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In my relatively short lifetime of consuming pop culture, there’s always been one comic book villain above all others: The Joker. Not the Green Goblin, not Lex Luthor, not Magneto, The Joker.
And as today marks the 75th anniversary of his debut in DC Comic’s Batman #1, I thought I’d take a look back at not only the Clown Prince of Crime’s first appearance, but my personal history with the character.
As a toddler, there were two shows that filled the home-recorded VHS tapes that I viewed almost on loop: Scooby Doo and Hanna Barbara’s Justice League cartoon Super Friends that ran from 1973 to 1986. These two shows were my first introductions to the DC universe. In particular, the episodes of The New Scooby Doo Movies featuring Batman and Robin teaming up with the Mystery Inc. gang to take on Joker and Penguin were favorites of mine, and even with their elementary one-liners, I still have fond memories of them.
However, this Joker only scratches the surface of the character’s personality. He’s a silly, devious criminal who is just a glorified birthday clown. I wasn’t hooked on this version of character as a kid, but little did I know of the intriguing enigma that lay underneath the Saturday-morning cartoon antics.
My naivety didn’t last forever, as over the years I was introduced to depictions in Tim Burton’s Batman, the dreadlocked adaptation in WB’s The Batman and, of course, Heath Ledger’s defining portrayal in The Dark Knight. However, the true turning point came in my teens when I played through the acclaimed Batman: Arkham video games. After completing Arkham Asylum and its sequel, Arkham City, I became entranced more than ever to dive into the rich Batman universe. Aside from the ever-present rogues gallery of villains, I was compelled them most by the series’ main protagonist, The Joker. The video game medium gave you a true sense of what it was like to tangle with the madman that you couldn’t capture on film. I had seen this guy mercilessly and theatrically cause chaos on screen my whole life, and I needed to see the source material.
And that takes us to present day, where my hobby over the last few years has been to immerse myself into the comics world—specifically the world of Batman. Pouring over some of the villain’s finest tales, such as Alan Moore’s The Killing Joke and Jim Starlin’s A Death in the Family, I’ve grown to love the bleached-skinned, green-haired psychopath in a purple suit. However, its only as I’m writing this piece that I’ve looked back where it all began, Bob Kane’s 1940 story “Batman Versus The Joker” that appears in Batman #1.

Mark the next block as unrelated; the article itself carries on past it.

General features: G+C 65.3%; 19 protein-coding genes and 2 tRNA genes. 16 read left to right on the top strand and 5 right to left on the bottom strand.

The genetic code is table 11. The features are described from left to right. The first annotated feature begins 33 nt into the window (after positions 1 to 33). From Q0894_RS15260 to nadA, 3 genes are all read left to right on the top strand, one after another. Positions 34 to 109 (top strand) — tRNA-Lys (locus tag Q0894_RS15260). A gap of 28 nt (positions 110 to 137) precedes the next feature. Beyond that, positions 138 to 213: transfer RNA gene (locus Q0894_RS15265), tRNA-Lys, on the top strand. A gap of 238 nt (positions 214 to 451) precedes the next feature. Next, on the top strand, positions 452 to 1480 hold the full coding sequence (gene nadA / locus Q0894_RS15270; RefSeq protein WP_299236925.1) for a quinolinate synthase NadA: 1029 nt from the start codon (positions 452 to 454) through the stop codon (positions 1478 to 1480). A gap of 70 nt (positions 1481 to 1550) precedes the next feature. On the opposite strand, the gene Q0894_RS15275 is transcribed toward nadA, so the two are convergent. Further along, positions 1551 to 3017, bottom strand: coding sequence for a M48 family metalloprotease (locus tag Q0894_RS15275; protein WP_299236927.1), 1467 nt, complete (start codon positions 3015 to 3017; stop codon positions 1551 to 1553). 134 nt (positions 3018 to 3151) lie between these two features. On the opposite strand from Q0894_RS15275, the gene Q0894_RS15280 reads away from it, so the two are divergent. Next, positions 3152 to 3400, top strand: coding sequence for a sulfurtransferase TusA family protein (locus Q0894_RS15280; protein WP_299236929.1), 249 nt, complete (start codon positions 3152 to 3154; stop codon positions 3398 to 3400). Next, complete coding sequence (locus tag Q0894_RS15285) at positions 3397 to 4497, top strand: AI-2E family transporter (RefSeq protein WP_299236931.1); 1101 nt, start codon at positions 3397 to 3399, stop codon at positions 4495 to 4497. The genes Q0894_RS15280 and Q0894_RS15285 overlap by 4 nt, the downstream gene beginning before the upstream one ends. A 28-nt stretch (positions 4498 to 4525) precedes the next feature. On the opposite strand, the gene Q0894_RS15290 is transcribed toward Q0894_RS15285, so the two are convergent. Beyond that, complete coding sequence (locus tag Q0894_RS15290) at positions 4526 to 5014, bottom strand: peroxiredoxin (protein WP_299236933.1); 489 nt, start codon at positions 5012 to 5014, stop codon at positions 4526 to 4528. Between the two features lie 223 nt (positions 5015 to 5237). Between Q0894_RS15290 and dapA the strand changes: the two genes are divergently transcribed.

The story, which I’m reading from the compilation The Joker: The Greatest Stories Ever Told, is simple in it’s telling, but it’s darker than you’d expect from the campy days of early comics.
The Joker poisons several notable Gotham residents, robbing them of their prized jewels and incapacitating police officers in the process. This continues until—you guessed it—he faces off with the Caped Crusader in a brawl on a bridge. The Joker prevails, goes on to kill a judge who previously sent him to prison and captures Robin before Batman returns to save the day with a flurry of fists and repertoire of card puns suited for the occasion. He’s soon sent off to prison, but not before Batman saves him from falling to his death during their fight, foreshadowing the hero’s ongoing struggle to keep the madman alive despite his ever-growing body count.
Compared to the exuberant psychopath we’ve all loved to loathe over the years, the debut iteration of the character is very grounded; delivering plan-unveiling soliloquies and using only standard poisons, a gun and his fists to cause chaos. It truly feels like its his first run-in with the Dynamic Duo.
However, there’s so much intrigue with the character that leaves you wanting more. Where did this freak come from? How is he already so evenly matched with the Dark Knight? How many more card-related puns can Batman dish out?
Luckily, we’ve had 75 years to see The Joker develop on page and screen, with his every appearance just as unpredictable as his last. Whether it’s the campy, straightforward criminal created by Jerry Robinson, Bill Finger and Bob Kane in 1940, the psychopath present in the pages of The Killing Joke, an animated madman voiced by Mark Hamill or a mix of all three on the silver screen, he’ll be sure to stay fixated on getting the last laugh.